Ob. Disclaimer: I am not a trained theatre critic; I am, however, a regular theatre audience. I’ve been attending live theatre in Los Angeles since 1972; I’ve been writing up my thoughts on theatre (and the shows I see) since 2004. I do not have theatre training (I’m a computer security specialist), but have learned a lot about theatre over my many years of attending theatre and talking to talented professionals. I pay for all my tickets unless otherwise noted. I believe in telling you about the shows I see to help you form your opinion; it is up to you to determine the weight you give my writeups.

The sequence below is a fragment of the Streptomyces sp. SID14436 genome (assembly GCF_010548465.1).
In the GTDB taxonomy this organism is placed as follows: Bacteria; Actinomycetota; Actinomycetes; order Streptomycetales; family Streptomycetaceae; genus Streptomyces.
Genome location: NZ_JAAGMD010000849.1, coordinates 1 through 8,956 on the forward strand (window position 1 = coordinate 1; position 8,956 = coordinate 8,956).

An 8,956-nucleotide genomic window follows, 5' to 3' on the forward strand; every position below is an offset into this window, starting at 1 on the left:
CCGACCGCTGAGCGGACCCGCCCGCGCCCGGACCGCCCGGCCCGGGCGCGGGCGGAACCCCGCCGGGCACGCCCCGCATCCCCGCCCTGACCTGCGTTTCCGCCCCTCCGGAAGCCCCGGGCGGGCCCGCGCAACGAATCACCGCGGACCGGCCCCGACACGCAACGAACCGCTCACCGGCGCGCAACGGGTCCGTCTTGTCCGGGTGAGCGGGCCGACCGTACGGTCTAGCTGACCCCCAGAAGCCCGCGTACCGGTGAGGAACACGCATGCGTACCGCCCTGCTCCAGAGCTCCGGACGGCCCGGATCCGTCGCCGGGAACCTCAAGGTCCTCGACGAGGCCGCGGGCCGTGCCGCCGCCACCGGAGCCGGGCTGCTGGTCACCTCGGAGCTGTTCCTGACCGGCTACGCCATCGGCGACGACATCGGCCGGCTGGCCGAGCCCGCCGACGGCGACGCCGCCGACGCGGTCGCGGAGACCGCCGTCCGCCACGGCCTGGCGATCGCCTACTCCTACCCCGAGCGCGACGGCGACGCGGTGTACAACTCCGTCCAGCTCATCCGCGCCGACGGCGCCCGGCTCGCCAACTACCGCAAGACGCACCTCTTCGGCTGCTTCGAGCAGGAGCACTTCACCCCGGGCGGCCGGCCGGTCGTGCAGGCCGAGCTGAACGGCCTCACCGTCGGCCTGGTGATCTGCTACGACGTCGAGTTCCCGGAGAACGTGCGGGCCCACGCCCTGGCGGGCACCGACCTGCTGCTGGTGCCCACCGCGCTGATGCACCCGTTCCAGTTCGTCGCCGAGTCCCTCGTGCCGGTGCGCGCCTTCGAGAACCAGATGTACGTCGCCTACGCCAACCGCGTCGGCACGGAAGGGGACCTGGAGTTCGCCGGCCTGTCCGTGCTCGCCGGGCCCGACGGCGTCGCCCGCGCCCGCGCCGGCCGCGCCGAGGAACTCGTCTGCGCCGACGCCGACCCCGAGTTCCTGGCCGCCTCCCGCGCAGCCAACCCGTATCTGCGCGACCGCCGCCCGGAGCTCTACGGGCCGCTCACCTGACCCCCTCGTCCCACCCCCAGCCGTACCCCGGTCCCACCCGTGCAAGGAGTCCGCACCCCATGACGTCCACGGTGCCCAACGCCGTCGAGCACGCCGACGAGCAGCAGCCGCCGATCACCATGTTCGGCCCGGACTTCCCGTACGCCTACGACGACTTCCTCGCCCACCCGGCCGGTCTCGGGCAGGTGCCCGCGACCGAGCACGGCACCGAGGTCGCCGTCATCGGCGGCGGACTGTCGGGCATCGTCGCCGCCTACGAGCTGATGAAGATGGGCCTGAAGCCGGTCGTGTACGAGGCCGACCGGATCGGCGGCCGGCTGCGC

Upcoming Shows: February concludes with a lot of theatre in Burbank. The weekend of February 21 sees us in Burbank for Inside Out at the Grove Theatre Center (FB). February closes with two more Burbank performances: the Good People Theatre Co (FB)’s production of Maltby/Shire’s Closer Than Ever at Hollywood Piano in the afternoon, and “The Road to Appomattox” at The Colony Theatre (FB) on February 28. March is equally busy, with the MRJ Man of the Year dinner on March 7 (and a Purim Carnival at TAS the next day), “Carrie: The Musical” at La Mirada Theatre for the Performing Arts (FB) on March 14, a “Drowsy Chaperone” at CSUN on Friday March 20, “Doubt” at REP East (FB) on Saturday March 21, “Newsies” at the Pantages (FB) on March 28, followed by Pesach and the Renaissance Faire on April 11. Other than the Faire, April is pretty much open (as is May), but I expect that to start changing soon (for example, I just booked “Loopholes” for the first weekend in May). As always, I’m keeping my eyes open for interesting productions mentioned on sites such as Bitter-Lemons, and Musicals in LA, as well as productions I see on Goldstar, LA Stage Tix, Plays411.